Follow-up for this analysis was through December 31, 2011, and follow-up time for each participant was calculated from the date of the in-home visit to the date of an incident CHD event, death, or last follow-up contact. CHD incidence rates were calculated as the number of incident events divided by person-years at risk within each age-race-sex-region stratum, with 95 % confidence limits calculated assuming a Poisson distribution. Adjusted rates were standardized to the 2000 U.S. population. Baseline characteristics across the income-education groups were compared using the Chi-square test for categorical variables and analysis of variance for continuous variables. Incrementally adjusted Cox proportional hazards models estimated hazard ratios (HRs) for the income-education groups for incident acute CHD events. Initial unadjusted models included income-education groups only. Models were then constructed incrementally. Model 1 adjusted for geodemographics (sex, age, race, and geographic region of residence, urban residence). Model 2 added health behaviors (smoking, alcohol consumption, and physical activity) to the model 1 covariates. Model 3 added physiologic variables (BMI, systolic blood pressure, total and HDL cholesterol, log-transformed hsCRP, log-transformed ACR); medical history and treatment variables (vascular disease, diabetes, use of statins, use of antihypertensive medications, use of insulin); and psychosocial and health care access variables (depressive symptoms, perceived stress, insurance status) to the model 2 covariates. Approximately 11 % of the participants (n = 3,027) declined to provide income data; therefore, we used multiple imputation by chained equations with 10 datasets to estimate missing data [30, 31]. The assumptions of proportionality in the Cox models were tested and found not to be violated. Interactions were tested for income-education group and age, gender, and sex, Statistical significance for all analyses was set at p <0.05. Analyses were conducted using SAS version 9.3 (SAS Institute, Inc.) and Stata version 12 (StataCorp).

Results

Sample characteristics

Excluding the 5778 individuals with CHD at baseline resulted in an analytic sample of 24,461 participants. Baseline characteristics of the study sample overall and by income-education category are shown in Table 1. Only 293 (1.4 %) participants reported high income and low education. Compared with participants in other income-education categories, participants who reported both low income and low education were more likely to be black, have comorbidities (high blood pressure, diabetes, cardiovascular disease), take antihypertensive medication, use insulin, currently smoke, be physically inactive, and perceive more stress. Participants with lower income were more likely to be women, have more depressive symptoms, and be less likely to have health insurance.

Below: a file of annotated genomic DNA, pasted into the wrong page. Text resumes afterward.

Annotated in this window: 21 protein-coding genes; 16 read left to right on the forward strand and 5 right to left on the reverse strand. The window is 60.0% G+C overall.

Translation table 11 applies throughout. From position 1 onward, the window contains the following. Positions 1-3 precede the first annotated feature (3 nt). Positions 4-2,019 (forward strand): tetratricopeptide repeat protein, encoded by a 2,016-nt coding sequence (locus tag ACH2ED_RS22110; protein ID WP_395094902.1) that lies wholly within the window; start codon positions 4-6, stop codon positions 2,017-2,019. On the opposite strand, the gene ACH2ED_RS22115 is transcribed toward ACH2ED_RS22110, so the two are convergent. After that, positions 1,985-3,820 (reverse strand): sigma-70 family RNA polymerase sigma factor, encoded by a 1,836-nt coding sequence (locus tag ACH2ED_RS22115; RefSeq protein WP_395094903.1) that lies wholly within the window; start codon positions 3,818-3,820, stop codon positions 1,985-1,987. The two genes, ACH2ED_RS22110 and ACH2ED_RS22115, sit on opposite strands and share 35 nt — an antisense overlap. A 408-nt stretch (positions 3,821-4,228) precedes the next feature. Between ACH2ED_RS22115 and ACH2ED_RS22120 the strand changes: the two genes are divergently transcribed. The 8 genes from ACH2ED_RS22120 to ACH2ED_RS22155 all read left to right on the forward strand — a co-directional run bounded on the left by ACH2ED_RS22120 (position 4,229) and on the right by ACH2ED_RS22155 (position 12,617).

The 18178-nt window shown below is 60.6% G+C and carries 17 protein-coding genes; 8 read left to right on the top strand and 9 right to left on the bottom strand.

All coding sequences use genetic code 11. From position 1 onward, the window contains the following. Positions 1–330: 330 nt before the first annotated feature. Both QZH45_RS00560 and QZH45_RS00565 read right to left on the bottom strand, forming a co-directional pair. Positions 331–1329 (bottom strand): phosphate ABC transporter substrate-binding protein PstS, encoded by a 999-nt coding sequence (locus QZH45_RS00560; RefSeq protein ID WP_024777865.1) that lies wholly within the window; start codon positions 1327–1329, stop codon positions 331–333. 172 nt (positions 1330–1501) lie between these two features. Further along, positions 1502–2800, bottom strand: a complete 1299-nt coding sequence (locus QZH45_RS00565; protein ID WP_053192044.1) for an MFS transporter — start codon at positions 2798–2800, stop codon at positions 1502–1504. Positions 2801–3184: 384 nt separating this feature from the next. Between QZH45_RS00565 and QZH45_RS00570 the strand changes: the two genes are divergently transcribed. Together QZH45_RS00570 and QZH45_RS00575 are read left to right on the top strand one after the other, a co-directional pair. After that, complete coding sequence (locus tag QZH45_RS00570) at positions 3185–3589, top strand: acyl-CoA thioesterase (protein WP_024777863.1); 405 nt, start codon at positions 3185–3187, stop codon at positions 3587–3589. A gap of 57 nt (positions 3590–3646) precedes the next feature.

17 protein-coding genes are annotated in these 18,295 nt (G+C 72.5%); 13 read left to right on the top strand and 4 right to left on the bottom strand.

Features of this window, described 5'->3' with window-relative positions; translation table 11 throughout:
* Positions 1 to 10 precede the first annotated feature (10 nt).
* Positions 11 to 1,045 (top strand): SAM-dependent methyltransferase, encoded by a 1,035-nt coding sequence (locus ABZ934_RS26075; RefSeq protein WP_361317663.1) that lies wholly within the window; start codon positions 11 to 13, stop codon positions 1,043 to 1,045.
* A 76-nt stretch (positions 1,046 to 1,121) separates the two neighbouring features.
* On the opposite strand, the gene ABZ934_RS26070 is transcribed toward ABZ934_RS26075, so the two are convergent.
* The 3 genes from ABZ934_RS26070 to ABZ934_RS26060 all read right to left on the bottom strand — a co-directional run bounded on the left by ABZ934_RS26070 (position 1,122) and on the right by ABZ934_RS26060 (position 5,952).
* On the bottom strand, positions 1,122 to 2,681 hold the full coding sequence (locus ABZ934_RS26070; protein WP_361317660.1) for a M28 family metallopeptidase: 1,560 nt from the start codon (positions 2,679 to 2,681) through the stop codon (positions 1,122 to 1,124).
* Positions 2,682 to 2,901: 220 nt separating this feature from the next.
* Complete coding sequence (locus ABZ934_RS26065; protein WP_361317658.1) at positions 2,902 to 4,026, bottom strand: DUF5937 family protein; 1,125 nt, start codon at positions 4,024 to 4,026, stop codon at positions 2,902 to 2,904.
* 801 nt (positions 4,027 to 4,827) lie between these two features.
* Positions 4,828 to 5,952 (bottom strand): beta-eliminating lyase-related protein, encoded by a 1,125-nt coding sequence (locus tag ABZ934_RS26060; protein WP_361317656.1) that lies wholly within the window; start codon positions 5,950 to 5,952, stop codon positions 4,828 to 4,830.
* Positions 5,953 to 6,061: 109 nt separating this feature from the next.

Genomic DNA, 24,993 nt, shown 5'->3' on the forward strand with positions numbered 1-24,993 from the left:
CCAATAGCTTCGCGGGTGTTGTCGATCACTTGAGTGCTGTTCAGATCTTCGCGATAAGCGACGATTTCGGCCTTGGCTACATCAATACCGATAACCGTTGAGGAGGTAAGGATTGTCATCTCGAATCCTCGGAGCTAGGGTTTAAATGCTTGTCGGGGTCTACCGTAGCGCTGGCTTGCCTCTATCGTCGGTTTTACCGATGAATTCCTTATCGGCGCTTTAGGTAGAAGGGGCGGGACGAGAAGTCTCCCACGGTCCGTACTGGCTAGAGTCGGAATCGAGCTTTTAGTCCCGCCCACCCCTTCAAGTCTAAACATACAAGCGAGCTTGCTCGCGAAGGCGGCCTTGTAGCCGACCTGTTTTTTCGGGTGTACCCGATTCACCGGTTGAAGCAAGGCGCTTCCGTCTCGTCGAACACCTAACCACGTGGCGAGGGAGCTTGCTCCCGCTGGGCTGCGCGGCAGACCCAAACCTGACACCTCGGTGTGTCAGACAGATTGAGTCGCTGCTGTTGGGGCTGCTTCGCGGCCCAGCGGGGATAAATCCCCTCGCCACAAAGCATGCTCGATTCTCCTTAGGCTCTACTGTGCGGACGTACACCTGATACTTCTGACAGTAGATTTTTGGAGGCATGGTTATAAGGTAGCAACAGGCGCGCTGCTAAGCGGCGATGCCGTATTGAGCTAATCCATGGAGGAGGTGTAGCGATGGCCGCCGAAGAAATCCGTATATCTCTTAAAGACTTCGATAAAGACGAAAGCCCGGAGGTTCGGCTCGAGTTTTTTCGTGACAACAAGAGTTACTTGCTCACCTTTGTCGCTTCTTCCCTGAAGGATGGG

Table 1

Baseline characteristics of REGARDS participants without coronary heart disease (N = 24,461), by Income-Education Category

Characteristics

Overall

High income-high education n = 11155

Low incomea-high education n = 7955

High income-low educationb n = 293

Low incomea- low educationb n = 2009

P-Value

Demographics

 Age, mean ± SD

64.1 ± 9.3

61.8 ± 8.7

65.7 ± 9.4

63.7 ± 9.5

67.9 ± 9.7

<.0001

 Women, n (%)

12194 (57.0)

5469 (49.0)

5338 (67.1)

113 (38.6)

1274 (63.4)

<.0001

 Black, n (%)

9054 (42.3)

3549 (31.8)

3947 (49.6)

128 (43.7)

1430 (71.2)

<.0001

 Region of residence, n (%)

     

<.0001

  Nonbelt

9563 (44.7)

5222 (46.8)

3472 (43.7)

127 (43.3)

742 (36.9)

 

  Stroke Beltc

7409 (34.6)

3594 (32.2)

2912 (36.6)

92 (31.4)

811 (40.4)

 

  Stroke Buckled

4439 (20.7)

2338 (21.0)

1571 (19.8)

74 (25.3)

456 (22.7)

 

  Urban residence, n (%)

15213 (78.6)

7826 (77.4)

5760 (80.3)

202 (75.7)

1425 (79.3)

<.0001

Physiologic risk factors

 Systolic blood pressure, mm Hg, mean ± SD

127.1 ± 16.5

124.7 ± 15.3

129.0 ± 17.0

128.7 ± 16.1

132.2 ± 18.2

<.0001

 Body mass index (kg/m2), mean ± SD

29.3 ± 6.2

28.9 ± 5.7

29.7 ± 6.7

29.5 ± 5.7

30.4 ± 6.8

<.0001

 Total cholesterol (mg/dL), mean ± SD

195.1 ± 39.3

194.0 ± 37.3

196.7 ± 41.3

190.5 ± 39.9

193.1 ± 40.6

0.75